After several days of bloodshed, the Freedom Riders were stranded in Alabama. No bus drivers were willing to take them any further, and they were surrounded by a hostile, racist mob—the Freedom Rides were over.

Southern white supremacists thought they had won, but they didn't know about Diane Nash, a soft-spoken force to be reckoned with. Diane was a leader of the Nashville Student Movement in 1961. "It was clear to me that if we allowed the Freedom Ride to stop at that point, just after so much violence had been inflicted, the message would have been sent that all you have to do to stop a nonviolent campaign is inflict massive violence," Diane says. "It was critical that the Freedom Ride not stop, and that it be continued immediately."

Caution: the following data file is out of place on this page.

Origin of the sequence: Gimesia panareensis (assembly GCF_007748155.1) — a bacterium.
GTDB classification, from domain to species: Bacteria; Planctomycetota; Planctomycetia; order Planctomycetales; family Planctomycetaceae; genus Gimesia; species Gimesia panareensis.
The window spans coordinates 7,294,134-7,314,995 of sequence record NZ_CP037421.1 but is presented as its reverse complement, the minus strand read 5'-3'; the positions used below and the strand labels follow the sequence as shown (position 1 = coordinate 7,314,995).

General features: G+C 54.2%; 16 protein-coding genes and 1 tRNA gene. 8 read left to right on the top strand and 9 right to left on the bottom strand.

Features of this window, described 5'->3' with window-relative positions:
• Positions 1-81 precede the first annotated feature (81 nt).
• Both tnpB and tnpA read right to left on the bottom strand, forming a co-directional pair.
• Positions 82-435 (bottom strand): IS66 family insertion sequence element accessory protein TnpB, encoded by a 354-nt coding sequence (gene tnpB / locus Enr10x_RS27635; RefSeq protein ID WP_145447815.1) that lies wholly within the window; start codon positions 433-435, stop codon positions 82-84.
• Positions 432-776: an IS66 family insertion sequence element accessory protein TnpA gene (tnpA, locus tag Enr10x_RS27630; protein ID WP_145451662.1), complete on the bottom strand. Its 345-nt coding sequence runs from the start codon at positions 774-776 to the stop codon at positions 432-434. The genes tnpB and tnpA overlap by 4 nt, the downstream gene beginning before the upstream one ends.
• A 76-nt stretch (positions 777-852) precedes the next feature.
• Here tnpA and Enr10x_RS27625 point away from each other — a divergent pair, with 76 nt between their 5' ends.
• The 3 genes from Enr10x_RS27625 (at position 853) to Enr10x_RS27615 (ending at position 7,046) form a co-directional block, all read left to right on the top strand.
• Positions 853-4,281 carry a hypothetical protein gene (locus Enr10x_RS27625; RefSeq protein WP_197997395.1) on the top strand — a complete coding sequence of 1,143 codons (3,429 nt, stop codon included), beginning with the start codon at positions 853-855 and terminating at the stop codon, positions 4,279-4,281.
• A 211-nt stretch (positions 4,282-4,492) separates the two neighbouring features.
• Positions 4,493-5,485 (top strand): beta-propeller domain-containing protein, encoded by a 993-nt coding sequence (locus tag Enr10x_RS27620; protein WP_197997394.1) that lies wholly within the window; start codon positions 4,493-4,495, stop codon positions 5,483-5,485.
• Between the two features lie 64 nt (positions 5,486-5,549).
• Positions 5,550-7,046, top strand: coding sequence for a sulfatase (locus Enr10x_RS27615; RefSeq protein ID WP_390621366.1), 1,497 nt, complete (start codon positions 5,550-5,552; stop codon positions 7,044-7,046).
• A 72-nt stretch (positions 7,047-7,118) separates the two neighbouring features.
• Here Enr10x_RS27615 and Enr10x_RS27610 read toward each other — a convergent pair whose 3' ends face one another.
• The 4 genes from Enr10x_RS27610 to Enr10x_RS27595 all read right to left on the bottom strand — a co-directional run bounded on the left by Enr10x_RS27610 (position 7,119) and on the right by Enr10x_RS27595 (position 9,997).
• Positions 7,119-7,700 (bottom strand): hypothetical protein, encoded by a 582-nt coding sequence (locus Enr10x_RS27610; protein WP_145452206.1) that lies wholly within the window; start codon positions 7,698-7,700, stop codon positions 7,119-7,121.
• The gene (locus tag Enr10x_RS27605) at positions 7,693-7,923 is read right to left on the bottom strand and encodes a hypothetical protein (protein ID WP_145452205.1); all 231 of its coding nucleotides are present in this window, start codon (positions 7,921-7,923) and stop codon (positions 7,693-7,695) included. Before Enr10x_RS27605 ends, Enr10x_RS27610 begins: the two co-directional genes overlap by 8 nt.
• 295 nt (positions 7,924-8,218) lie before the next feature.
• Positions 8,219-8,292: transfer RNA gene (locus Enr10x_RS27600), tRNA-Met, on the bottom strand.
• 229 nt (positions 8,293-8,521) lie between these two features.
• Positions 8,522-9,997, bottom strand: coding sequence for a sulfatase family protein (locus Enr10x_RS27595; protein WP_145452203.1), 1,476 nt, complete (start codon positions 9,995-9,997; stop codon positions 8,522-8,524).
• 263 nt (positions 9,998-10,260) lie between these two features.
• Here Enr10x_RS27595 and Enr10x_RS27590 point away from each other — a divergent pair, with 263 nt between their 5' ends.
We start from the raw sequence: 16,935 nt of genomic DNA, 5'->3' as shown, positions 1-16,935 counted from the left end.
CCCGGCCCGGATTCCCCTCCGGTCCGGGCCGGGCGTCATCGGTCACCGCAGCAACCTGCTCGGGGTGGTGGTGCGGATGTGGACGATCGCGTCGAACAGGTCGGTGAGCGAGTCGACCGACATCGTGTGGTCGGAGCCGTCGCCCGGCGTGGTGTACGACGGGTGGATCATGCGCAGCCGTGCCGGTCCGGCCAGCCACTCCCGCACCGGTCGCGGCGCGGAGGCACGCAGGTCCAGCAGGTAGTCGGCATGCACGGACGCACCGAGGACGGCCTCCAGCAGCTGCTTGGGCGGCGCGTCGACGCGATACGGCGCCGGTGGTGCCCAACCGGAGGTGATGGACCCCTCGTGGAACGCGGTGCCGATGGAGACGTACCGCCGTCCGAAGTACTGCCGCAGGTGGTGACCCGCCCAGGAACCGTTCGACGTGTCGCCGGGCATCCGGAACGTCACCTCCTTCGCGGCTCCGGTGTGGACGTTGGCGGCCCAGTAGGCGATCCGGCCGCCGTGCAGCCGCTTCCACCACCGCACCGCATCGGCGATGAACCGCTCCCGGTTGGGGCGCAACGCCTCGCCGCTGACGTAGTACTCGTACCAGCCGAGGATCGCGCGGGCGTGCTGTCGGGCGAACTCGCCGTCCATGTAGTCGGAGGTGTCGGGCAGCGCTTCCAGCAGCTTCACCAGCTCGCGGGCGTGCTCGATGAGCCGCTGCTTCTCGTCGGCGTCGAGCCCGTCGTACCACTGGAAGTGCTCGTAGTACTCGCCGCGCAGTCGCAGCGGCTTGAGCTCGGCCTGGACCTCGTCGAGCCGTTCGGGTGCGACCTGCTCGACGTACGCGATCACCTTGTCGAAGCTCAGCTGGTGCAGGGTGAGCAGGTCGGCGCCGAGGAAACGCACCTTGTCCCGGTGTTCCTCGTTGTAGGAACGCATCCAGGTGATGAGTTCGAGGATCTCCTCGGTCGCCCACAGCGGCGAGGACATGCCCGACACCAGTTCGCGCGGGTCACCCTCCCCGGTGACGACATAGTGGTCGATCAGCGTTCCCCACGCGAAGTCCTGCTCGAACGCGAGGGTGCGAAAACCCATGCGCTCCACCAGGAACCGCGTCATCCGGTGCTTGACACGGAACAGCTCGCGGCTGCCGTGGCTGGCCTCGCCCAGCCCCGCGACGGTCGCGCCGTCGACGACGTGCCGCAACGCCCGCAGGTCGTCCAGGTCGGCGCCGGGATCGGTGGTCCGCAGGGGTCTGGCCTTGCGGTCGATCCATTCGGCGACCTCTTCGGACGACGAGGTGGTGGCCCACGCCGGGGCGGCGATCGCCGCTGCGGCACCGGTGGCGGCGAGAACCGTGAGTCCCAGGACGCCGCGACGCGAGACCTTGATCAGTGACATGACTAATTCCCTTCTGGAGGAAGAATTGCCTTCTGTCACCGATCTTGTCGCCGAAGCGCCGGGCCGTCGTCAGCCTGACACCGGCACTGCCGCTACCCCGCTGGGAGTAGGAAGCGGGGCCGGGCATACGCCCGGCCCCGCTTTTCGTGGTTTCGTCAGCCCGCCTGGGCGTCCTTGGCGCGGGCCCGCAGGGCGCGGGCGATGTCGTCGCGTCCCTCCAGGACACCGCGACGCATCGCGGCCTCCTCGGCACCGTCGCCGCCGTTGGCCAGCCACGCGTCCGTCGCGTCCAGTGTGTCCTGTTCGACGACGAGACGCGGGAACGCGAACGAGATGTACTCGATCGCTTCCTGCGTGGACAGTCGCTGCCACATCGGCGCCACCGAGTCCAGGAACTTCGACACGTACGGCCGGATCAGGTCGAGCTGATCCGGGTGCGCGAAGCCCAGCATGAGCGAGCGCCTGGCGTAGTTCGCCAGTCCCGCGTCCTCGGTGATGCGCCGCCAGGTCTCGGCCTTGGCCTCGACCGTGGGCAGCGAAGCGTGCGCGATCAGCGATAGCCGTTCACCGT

On her 23rd birthday, Diane agreed to coordinate a second wave of Freedom Rides, keeping the movement alive. "We were fresh troops," Diane says.

In the middle of final exams, 21 students from various Nashville colleges left school to join the fight for equality.
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